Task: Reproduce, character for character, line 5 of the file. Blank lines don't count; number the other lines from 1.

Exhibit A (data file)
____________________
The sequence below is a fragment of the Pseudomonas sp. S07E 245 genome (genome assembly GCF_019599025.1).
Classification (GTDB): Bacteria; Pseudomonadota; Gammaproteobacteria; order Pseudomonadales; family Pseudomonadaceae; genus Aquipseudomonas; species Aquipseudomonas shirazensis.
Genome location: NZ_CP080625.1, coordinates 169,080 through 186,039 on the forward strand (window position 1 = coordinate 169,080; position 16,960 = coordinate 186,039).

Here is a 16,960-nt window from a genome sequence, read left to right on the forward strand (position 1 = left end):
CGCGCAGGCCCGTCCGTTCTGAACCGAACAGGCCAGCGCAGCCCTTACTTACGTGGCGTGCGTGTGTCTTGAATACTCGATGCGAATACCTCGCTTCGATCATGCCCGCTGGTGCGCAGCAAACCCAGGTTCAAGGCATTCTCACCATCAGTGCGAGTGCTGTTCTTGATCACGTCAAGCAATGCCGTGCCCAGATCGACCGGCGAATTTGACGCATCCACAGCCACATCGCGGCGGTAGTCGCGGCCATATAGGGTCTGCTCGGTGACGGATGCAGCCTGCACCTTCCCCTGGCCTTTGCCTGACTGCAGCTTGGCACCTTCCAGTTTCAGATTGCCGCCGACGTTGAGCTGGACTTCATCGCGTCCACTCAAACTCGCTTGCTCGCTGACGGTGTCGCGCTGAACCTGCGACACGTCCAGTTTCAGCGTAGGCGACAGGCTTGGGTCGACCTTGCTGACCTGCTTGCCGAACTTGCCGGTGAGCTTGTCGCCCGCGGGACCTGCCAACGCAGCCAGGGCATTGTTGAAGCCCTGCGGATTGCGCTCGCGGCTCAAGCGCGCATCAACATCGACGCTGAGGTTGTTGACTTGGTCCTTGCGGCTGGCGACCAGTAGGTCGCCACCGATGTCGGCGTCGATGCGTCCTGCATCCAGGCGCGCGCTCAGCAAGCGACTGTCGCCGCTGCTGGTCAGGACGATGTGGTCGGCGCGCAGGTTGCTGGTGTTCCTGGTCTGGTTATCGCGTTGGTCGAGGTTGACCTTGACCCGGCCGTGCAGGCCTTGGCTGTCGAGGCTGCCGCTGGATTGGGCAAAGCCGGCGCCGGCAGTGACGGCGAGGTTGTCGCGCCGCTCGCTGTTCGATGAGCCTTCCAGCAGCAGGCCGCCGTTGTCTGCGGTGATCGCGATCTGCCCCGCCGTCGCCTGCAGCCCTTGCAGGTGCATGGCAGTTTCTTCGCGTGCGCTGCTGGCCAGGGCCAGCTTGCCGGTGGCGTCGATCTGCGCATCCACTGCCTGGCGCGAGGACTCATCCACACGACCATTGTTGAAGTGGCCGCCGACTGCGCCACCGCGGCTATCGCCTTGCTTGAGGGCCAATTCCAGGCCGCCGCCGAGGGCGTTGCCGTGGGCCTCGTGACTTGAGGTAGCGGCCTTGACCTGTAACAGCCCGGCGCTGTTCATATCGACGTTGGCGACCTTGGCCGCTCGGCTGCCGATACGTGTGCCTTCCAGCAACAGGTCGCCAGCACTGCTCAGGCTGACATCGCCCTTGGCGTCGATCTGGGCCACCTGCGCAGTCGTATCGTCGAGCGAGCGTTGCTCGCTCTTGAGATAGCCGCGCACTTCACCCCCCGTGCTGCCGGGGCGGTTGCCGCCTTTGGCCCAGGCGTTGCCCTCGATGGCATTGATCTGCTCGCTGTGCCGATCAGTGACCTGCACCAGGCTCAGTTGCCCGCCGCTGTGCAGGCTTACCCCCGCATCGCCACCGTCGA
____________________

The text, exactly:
CGCGCAGGCCCGTCCGTTCTGAACCGAACAGGCCAGCGCAGCCCTTACTTACGTGGCGTGCGTGTGTCTTGAATACTCGATGCGAATACCTCGCTTCGATCATGCCCGCTGGTGCGCAGCAAACCCAGGTTCAAGGCATTCTCACCATCAGTGCGAGTGCTGTTCTTGATCACGTCAAGCAATGCCGTGCCCAGATCGACCGGCGAATTTGACGCATCCACAGCCACATCGCGGCGGTAGTCGCGGCCATATAGGGTCTGCTCGGTGACGGATGCAGCCTGCACCTTCCCCTGGCCTTTGCCTGACTGCAGCTTGGCACCTTCCAGTTTCAGATTGCCGCCGACGTTGAGCTGGACTTCATCGCGTCCACTCAAACTCGCTTGCTCGCTGACGGTGTCGCGCTGAACCTGCGACACGTCCAGTTTCAGCGTAGGCGACAGGCTTGGGTCGACCTTGCTGACCTGCTTGCCGAACTTGCCGGTGAGCTTGTCGCCCGCGGGACCTGCCAACGCAGCCAGGGCATTGTTGAAGCCCTGCGGATTGCGCTCGCGGCTCAAGCGCGCATCAACATCGACGCTGAGGTTGTTGACTTGGTCCTTGCGGCTGGCGACCAGTAGGTCGCCACCGATGTCGGCGTCGATGCGTCCTGCATCCAGGCGCGCGCTCAGCAAGCGACTGTCGCCGCTGCTGGTCAGGACGATGTGGTCGGCGCGCAGGTTGCTGGTGTTCCTGGTCTGGTTATCGCGTTGGTCGAGGTTGACCTTGACCCGGCCGTGCAGGCCTTGGCTGTCGAGGCTGCCGCTGGATTGGGCAAAGCCGGCGCCGGCAGTGACGGCGAGGTTGTCGCGCCGCTCGCTGTTCGATGAGCCTTCCAGCAGCAGGCCGCCGTTGTCTGCGGTGATCGCGATCTGCCCCGCCGTCGCCTGCAGCCCTTGCAGGTGCATGGCAGTTTCTTCGCGTGCGCTGCTGGCCAGGGCCAGCTTGCCGGTGGCGTCGATCTGCGCATCCACTGCCTGGCGCGAGGACTCATCCACACGACCATTGTTGAAGTGGCCGCCGACTGCGCCACCGCGGCTATCGCCTTGCTTGAGGGCCAATTCCAGGCCGCCGCCGAGGGCGTTGCCGTGGGCCTCGTGACTTGAGGTAGCGGCCTTGACCTGTAACAGCCCGGCGCTGTTCATATCGACGTTGGCGACCTTGGCCGCTCGGCTGCCGATACGTGTGCCTTCCAGCAACAGGTCGCCAGCACTGCTCAGGCTGACATCGCCCTTGGCGTCGATCTGGGCCACCTGCGCAGTCGTATCGTCGAGCGAGCGTTGCTCGCTCTTGAGATAGCCGCGCACTTCACCCCCCGTGCTGCCGGGGCGGTTGCCGCCTTTGGCCCAGGCGTTGCCCTCGATGGCATTGATCTGCTCGCTGTGCCGATCAGTGACCTGCACCAGGCTCAGTTGCCCGCCGCTGTGCAGGCTTACCCCCGCATCGCCACCGTCGA